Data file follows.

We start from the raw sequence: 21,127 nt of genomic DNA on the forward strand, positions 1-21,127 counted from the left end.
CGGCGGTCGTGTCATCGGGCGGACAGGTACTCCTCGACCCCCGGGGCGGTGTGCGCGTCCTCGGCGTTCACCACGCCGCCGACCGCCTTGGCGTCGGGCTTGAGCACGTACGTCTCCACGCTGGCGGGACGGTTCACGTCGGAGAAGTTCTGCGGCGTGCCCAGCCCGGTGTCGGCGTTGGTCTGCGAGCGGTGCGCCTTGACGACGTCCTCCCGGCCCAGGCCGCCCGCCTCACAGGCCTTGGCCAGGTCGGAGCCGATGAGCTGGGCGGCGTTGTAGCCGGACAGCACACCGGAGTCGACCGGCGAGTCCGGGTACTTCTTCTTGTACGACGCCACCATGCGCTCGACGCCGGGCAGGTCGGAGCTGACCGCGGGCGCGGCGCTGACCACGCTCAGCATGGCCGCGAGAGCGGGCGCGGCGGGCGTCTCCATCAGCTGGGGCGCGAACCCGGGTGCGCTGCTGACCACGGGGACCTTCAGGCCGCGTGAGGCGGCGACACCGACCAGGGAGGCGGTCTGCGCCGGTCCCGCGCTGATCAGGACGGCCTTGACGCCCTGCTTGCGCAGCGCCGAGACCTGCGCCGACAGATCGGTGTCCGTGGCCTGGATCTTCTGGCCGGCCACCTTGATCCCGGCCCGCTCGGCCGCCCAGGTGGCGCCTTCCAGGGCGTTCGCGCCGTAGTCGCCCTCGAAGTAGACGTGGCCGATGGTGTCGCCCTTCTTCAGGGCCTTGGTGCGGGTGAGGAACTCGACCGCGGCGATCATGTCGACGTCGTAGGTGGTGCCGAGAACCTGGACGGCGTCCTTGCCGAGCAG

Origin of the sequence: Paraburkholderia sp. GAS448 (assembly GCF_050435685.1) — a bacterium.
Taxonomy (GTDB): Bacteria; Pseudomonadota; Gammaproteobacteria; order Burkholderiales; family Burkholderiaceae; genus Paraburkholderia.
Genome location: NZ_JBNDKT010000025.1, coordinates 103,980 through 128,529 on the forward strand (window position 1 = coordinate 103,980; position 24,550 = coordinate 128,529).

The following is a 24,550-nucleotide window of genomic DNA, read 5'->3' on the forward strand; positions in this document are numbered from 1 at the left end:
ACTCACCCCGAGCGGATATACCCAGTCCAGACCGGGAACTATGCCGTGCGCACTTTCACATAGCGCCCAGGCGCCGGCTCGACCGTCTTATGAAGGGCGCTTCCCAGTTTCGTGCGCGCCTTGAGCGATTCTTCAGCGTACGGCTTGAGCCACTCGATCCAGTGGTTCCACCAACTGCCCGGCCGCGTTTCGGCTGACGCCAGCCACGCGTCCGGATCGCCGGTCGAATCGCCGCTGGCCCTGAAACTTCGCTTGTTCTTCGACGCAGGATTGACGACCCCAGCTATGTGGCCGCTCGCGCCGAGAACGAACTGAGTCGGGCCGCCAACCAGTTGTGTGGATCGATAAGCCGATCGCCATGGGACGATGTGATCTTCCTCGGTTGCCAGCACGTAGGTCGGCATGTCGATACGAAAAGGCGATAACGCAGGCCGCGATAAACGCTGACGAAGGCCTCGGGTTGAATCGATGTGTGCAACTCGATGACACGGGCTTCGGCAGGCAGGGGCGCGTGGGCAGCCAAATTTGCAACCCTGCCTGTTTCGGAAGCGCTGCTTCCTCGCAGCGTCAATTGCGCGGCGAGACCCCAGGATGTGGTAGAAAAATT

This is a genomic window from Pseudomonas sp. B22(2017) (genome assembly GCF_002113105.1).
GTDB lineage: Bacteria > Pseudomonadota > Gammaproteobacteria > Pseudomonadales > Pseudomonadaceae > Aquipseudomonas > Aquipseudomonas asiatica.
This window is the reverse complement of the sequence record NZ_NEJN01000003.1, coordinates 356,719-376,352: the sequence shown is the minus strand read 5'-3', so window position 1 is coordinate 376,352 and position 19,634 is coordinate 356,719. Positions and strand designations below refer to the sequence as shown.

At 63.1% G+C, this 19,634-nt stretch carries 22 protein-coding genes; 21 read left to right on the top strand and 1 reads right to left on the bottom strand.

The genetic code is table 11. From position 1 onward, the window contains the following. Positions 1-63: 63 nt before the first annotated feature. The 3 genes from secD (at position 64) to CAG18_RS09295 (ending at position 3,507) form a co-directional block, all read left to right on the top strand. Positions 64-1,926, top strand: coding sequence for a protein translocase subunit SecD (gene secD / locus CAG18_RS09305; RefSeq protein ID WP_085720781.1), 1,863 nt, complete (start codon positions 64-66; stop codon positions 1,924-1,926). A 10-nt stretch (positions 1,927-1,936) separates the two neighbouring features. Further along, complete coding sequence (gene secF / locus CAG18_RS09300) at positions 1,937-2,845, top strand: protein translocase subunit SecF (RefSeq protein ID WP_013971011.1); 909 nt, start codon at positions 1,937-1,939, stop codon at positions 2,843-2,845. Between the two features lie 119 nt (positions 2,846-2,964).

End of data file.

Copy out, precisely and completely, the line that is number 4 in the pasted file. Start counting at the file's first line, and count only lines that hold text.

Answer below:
Taxonomy (GTDB): Bacteria; Pseudomonadota; Gammaproteobacteria; order Burkholderiales; family Burkholderiaceae; genus Paraburkholderia.